Sparge Temp :                170  Time:  90

Total Mash Volume Gal: 3.96 – Dough-In Infusion Only

To come:

1. Hopmonster IPA variation Brew.

2. Yard’s IPA clone.

3. Wegman’s vs PLCB

4. Maybe some beer of the week type of deal?

Happy brewing,



The Bookends Doppel-Bock

February 24, 2011 § Leave a comment

Recipe Specifics:

Batch Size (Gal): 5.00
Total Grain (Lbs): 14.30
Anticipated OG: 1.089
Plato: 21.30
Anticipated SRM: 24.4
Anticipated IBU: 50.6
Brewhouse Efficiency: 75%
Wort Boil Time: 60 mins
Evaporation Rate: 15%/h
Pre-Boil Wort Size: 5.88 Gal
Pre-Boil Gravity: 1.076 SG
18.31 Plato
















55.9 8.00 lbs Pale Malt(2-row) America 1.036 2
7.0 1.00 lbs Vienna Malt America 1.035 4
3.5 0.50 lbs Chocolate Malt America 1.029 350
23.1 3.30lbs Muntons LME – Dark America 1.037 27
10.5 1.50 lbs Briess DME – Gold America 1.046 8


Amount Name Form




1.00 oz. Chinook Pellet 11.50 47.4 60 min.
1.00 oz. Hallertau Pellet 3.80 3.1 10 min


Wyeast: Hella Bock

2 liter starter made from one pouch.

1 pouch directly pitched.


1.       Mashed in grains at 154°F in 3 gallons of water for 75 minutes.

2.       Vorlaufed for about 15 minutes.

3.       Sparged with another 2.88 gallons of water at 200°F.

4.       Fly sparged and collected all run offs in my newly cut keggle.

5.       Turned my burner to medium and added my LME + DME.

6.       Started the boil and added Chinook hops.

7.       Added a WhirlFloc tablet at 15 minutes left in the boil.

8.       At 10 minutes left added 1 tbsp of Wyeast nutrient, and Halertau hops.

9.       Killed the burner and used the emersion chiller to bring the wort down to temp.

10.   Aerated well and pitched 2 liter yeast slurry.

11.   Airocked.

12.   Placed it in my modified refrigerator set for 47°F.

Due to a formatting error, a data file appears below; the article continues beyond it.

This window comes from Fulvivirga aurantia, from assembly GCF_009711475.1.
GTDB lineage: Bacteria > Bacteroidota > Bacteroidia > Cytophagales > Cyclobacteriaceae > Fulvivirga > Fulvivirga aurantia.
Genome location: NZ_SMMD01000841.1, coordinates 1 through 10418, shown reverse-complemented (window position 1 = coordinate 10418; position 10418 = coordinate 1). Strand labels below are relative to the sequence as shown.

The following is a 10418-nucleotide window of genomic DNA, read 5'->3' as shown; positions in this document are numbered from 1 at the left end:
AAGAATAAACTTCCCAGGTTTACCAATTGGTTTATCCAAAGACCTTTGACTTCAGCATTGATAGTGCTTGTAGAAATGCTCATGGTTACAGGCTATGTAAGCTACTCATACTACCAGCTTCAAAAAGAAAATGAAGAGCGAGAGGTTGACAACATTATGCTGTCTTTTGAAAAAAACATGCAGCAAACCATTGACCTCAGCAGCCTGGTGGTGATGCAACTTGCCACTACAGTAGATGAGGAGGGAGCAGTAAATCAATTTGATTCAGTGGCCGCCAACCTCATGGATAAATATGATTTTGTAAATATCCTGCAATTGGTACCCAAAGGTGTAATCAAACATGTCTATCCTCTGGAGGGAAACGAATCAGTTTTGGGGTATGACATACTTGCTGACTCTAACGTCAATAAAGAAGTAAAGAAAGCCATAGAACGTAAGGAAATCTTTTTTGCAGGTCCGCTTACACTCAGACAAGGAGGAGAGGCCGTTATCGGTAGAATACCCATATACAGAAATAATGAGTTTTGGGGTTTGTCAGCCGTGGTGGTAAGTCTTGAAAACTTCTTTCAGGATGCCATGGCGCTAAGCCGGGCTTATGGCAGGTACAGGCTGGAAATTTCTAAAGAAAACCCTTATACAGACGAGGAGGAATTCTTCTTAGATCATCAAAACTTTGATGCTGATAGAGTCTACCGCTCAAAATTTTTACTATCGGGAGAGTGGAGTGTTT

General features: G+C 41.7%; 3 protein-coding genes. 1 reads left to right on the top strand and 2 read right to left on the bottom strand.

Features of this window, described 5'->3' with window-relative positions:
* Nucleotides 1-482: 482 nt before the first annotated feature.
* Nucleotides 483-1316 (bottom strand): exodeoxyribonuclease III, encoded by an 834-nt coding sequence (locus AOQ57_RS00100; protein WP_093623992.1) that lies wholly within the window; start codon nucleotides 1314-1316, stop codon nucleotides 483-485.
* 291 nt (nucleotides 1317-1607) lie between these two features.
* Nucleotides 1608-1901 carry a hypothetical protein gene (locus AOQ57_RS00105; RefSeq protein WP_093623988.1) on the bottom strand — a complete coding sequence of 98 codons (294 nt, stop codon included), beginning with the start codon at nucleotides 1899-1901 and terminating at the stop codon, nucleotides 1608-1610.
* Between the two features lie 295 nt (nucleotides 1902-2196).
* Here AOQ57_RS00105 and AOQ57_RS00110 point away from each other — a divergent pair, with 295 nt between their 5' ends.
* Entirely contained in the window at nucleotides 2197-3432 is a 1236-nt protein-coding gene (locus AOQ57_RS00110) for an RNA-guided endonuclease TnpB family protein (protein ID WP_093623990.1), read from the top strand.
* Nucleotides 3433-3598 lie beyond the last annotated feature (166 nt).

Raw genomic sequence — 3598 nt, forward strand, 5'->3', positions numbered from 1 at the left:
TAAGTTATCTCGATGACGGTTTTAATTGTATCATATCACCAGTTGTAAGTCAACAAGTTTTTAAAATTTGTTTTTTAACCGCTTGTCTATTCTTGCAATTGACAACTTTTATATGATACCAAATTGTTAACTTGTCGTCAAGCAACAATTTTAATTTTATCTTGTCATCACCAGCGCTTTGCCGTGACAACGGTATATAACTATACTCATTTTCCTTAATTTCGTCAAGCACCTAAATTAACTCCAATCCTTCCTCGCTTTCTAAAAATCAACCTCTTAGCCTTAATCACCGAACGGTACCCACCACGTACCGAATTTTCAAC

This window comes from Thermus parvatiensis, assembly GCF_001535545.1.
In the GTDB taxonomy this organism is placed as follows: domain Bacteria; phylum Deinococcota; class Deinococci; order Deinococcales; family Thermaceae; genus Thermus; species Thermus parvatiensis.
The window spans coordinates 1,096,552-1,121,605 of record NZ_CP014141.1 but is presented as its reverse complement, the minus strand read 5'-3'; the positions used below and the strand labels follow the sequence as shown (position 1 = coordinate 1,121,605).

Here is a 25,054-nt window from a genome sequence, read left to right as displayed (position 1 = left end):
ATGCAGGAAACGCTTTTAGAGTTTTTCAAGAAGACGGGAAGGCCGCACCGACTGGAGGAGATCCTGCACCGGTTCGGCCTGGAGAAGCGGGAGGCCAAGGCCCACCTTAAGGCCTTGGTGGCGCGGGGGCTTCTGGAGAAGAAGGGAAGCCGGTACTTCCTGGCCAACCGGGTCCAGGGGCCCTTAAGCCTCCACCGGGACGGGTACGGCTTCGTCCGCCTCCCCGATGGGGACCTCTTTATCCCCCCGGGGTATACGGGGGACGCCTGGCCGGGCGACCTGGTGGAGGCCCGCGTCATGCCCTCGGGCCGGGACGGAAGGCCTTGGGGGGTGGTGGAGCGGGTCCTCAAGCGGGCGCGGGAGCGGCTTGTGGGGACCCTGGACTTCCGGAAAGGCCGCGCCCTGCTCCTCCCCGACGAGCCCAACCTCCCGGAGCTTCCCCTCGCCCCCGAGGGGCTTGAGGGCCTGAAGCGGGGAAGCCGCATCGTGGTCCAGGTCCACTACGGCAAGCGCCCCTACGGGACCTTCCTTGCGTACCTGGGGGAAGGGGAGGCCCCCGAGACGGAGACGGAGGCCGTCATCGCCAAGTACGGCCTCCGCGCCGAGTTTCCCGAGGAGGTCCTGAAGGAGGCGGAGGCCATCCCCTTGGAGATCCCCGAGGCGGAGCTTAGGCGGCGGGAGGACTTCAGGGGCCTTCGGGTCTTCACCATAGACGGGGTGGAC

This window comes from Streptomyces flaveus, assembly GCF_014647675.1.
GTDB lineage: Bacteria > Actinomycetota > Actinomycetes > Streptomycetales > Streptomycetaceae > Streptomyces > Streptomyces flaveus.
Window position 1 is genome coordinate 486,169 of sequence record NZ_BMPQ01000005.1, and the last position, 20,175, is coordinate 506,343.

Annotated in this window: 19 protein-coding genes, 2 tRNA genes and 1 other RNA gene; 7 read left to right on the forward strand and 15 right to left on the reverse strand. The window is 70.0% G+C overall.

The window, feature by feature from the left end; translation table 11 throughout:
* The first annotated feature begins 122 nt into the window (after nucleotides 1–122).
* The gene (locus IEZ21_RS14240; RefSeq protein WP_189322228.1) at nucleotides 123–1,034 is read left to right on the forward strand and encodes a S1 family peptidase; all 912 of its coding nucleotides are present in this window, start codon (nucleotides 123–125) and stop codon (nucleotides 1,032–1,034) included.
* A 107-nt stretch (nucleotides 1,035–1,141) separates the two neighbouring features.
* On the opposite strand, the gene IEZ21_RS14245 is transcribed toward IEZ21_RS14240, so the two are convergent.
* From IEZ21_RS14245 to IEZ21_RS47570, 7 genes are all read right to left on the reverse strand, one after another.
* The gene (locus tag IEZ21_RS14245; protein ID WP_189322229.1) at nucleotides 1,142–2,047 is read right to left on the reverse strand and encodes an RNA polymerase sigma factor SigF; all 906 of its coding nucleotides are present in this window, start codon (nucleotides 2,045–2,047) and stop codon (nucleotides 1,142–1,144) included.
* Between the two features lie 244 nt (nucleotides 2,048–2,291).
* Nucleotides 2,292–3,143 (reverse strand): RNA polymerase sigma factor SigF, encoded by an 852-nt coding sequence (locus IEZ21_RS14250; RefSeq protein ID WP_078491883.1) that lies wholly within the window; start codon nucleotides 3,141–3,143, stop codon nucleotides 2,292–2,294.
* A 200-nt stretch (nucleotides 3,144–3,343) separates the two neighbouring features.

13.   On day two I added another Hella Bock yeast activator pack.


Just finished mashing, beginning of vorlauf.

Straining vorlauf and beginning of fly sparge

Fly sparging into my newly built keggle.

Resulting carboy.  Had to cut the shelving out of my refrigerator and add some straps to keep it closed.  Pretty tight fit.

My pipeline.  That is the Irish Red and “Layout” Stout.

DIY Stir Plate

February 24, 2011 § 1 Comment

Hi Everyone!

It’s been awhile, my apologies.  I haven’t posted in awhile because I’ve been extremely busy; school, work, brews, it can get hectic quick!  But, as promised here is how to make your very own magnetic stir plate for yeast propagation. I promise it’s cheap and nearly painless.

What you will need:

A non-metal box Free I used a Frisbee, of course.
LED toggle switch $1.99 RadioShack
Control knob $2.99 RadioShack
Electrical tape $1.99 RadioShack
Potentiometer/rheostat $3.99 RadioShack
6-12 Volt power supply Free checkout your old small appliance chargers.
Computer fan Free easily retrieved from a scrapped CPU
Rare earth magnet Free I took a hammer and crow bar to a hard drive for this one.  Honestly, to hell with those little screws.  Who the hell has those little screwdriver anyway?)

Total =    $10.96

Tools to have on hand

  • Wire cutters/strippers
  • Drill & Bits
  • Gorilla Glue

Now that we have procured everything it is time to assemble.  Many sites that I checked out while trying to figure this project out had piss poor assembly instructions, I will try my best to do better.

The Fan:

First you want to secure your extracted rare earth magnet to the center of your computer fan.  I did this with a dab of gorilla glue.  Make sure it is as centered as possible or else you will have an obnoxious wobble.  Next you want to take the red and black wires coming from the fan and strip them with your wire cutters; snip any others at the source (mine was blue.)  Next, you want to cut your power supply cord down by the appliance plug end and strip the ends.  Test your wire polarities and mark the rest of your power supply cord accordingly; red is positive and black is negative.  You will want to remember this for the rest of your parts.